At roughly the same time Duncan was dumping on for-profit schools, his boss was feting another subset of higher education:When I was looking for a college years ago, I just rejected the idea of going to a "for-profit" college. In fact I still look down on that option today, although my view on that may be somewhat different today than it is then. Back then in high school I considered DeVry or ITT or other similar schools a joke.
At roughly the same time Duncan was dumping on for-profit schools, his boss was feting another subset of higher education: historically black colleges and universities (HBCUs). Indeed, he was kicking off National HBCU Week, and lauding the schools’ work. But guess what? While the Education Department doesn’t release default rates for HBCUs as a group, quickly pulling those schools’ data together and averaging their default rates indicates a rate even higher than for-profit schools: almost 12 percent. Moreover, for four-year, private, non-profit HBCUs — which like for-profit colleges don’t get big state subsidies to help keep tuition artificially low – the default rate is nearly 13 percent.
So why no criticism by Duncan of HBCUs? Heck, why was his boss celebrating them?
Because they are politically favored, that’s why. Of course, this is in part because of their very important historical mission to furnish higher education to long-oppressed African Americans. It is also, though, because like all “non-profit” colleges and universities, HBCUs act as if their employees have no interest in higher salaries, nicer facilities, easier workloads — all the rewards that the people in not-for-profit schools give themselves instead of paying profits out to shareholders. But there’s no evidence that people in HBCUs or other non-profit schools are any less self-interested than people working or investing in for-profit institutions.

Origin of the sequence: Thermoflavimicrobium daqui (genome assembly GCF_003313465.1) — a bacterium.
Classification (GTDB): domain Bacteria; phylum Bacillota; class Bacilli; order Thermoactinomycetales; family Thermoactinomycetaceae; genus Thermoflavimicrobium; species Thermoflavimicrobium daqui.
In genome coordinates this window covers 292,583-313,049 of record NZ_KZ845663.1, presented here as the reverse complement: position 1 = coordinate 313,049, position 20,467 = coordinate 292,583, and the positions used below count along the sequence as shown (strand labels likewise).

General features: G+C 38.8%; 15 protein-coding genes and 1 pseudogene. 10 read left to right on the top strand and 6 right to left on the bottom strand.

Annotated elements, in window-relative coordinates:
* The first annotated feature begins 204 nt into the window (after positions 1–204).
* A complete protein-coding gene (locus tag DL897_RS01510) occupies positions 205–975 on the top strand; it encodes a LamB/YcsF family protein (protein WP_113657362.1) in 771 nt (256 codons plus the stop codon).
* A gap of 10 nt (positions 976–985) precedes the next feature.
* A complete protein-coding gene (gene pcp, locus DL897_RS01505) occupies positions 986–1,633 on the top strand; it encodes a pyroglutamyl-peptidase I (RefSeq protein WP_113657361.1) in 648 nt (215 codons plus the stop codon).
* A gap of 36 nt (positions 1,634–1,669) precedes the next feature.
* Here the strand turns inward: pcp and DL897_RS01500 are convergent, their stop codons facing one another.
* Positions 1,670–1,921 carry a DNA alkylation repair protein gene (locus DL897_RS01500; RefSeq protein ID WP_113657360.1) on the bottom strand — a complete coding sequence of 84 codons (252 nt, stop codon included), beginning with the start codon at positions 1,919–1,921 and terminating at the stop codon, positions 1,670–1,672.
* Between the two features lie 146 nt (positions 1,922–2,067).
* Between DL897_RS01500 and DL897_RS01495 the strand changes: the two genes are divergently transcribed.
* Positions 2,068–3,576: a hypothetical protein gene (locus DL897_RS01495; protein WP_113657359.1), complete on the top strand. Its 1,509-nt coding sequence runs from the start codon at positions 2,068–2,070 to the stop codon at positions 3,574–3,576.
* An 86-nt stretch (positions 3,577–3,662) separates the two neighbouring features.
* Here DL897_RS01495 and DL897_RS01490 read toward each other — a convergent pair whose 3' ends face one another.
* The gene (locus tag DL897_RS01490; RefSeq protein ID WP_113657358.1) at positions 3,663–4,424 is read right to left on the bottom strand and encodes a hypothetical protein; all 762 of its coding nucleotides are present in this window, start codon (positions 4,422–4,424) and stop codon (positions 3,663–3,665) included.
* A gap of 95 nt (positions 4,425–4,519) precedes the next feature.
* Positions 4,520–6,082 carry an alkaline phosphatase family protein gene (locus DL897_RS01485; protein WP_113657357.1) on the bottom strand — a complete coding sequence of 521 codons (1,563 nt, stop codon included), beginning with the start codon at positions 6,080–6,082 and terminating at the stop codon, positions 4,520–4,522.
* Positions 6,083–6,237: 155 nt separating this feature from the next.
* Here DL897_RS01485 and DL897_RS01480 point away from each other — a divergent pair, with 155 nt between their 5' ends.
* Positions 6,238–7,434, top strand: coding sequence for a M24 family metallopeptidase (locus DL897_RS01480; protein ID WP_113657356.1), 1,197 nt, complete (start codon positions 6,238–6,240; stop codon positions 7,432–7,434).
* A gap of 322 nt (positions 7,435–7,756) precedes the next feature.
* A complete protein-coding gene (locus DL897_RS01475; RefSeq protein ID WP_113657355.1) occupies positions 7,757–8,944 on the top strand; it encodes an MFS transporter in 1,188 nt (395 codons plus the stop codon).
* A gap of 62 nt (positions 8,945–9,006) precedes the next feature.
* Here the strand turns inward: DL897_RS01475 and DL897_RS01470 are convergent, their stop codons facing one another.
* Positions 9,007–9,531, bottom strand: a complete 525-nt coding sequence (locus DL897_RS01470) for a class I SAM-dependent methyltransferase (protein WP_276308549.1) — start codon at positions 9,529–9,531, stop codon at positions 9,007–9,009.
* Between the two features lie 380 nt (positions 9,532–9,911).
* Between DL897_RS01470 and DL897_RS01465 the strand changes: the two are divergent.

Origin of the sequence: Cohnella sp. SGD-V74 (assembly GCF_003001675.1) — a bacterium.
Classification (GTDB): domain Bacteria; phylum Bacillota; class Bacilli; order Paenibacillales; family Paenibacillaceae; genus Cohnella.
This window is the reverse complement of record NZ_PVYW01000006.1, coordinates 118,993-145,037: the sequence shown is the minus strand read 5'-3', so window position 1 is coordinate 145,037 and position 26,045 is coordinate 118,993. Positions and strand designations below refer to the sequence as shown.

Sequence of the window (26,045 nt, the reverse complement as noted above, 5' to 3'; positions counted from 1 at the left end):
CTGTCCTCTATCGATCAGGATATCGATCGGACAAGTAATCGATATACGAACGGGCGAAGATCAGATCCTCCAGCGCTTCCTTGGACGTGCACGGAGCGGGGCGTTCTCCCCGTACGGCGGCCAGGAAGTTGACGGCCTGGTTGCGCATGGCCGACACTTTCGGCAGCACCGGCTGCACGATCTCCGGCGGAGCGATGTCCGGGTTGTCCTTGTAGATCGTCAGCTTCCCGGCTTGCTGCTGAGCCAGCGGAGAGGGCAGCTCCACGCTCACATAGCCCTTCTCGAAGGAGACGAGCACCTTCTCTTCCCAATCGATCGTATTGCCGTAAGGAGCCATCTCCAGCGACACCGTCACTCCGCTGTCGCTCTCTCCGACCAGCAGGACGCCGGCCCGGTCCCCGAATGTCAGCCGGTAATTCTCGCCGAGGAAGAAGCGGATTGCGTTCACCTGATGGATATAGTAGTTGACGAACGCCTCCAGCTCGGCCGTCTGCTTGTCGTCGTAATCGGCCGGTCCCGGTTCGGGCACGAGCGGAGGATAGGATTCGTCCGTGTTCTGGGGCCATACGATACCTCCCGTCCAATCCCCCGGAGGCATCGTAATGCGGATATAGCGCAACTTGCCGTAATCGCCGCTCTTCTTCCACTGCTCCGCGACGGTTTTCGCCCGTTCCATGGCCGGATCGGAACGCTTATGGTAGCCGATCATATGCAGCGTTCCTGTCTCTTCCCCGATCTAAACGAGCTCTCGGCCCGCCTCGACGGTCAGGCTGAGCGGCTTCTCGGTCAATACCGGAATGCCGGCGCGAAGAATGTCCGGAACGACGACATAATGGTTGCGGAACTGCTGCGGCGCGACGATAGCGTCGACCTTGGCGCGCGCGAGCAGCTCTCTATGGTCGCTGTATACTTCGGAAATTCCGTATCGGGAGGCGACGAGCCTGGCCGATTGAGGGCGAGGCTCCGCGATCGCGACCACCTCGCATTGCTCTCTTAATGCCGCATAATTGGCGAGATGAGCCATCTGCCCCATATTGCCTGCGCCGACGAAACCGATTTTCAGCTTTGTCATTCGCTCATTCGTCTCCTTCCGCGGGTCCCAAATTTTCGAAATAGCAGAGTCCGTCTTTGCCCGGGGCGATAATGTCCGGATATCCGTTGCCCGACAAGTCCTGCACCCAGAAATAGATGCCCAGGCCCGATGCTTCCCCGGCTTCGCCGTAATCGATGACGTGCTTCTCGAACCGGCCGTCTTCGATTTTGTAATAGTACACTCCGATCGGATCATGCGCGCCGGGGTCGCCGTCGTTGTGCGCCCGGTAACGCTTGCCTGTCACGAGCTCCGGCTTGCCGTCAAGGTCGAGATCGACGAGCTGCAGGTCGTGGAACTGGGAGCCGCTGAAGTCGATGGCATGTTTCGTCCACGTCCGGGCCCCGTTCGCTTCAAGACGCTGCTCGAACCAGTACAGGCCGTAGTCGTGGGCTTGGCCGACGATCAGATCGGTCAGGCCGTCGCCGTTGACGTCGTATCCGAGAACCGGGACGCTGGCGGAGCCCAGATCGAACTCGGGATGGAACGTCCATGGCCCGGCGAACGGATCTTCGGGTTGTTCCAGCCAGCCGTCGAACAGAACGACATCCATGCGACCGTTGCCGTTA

Why do I point this out? Not to pick on HBCUs, but to further illustrate the point that the attack on for-profit schools isn’t really about saving taxpayer dollars or protecting students, but going after the easiest target to demagogue – people honest about trying to benefit themselves as much as “the students.” It is also to illustrate, once again, that when we let government fund something, it is political calculus – not educational benefits, economic effectiveness, or what’s best for taxpayers – that ultimately drives the policies. Which is why government needs to get out of the higher ed business that it has made both bloated and, ultimately, a net drain on the economy.
These days there are more options. At that my view on them is that they provide an alternative to these traditional "non-profit" colleges. These other non-traditional schools offer something that you may not find at a traditional school.
My observation is that when you watch TV typically during the day time and you look at advertisements for ITT or Everest College they mostly offer vocational training. What they offer may not be much different than any materials from traditional colleges. The only difference may well be that you don't have to take those classes that don't pertain to your vocation of interest.
While I doubt I would make a choice towards those "for-profit" schools I do know that there is nothing wrong with options in higher education. Ultimately aspiring college students have nothing but choices to pursue and it will effect the rest of their lives. Hopefully they won't go into a lot of debt to get to where they need to be. Traditional or non-traditional!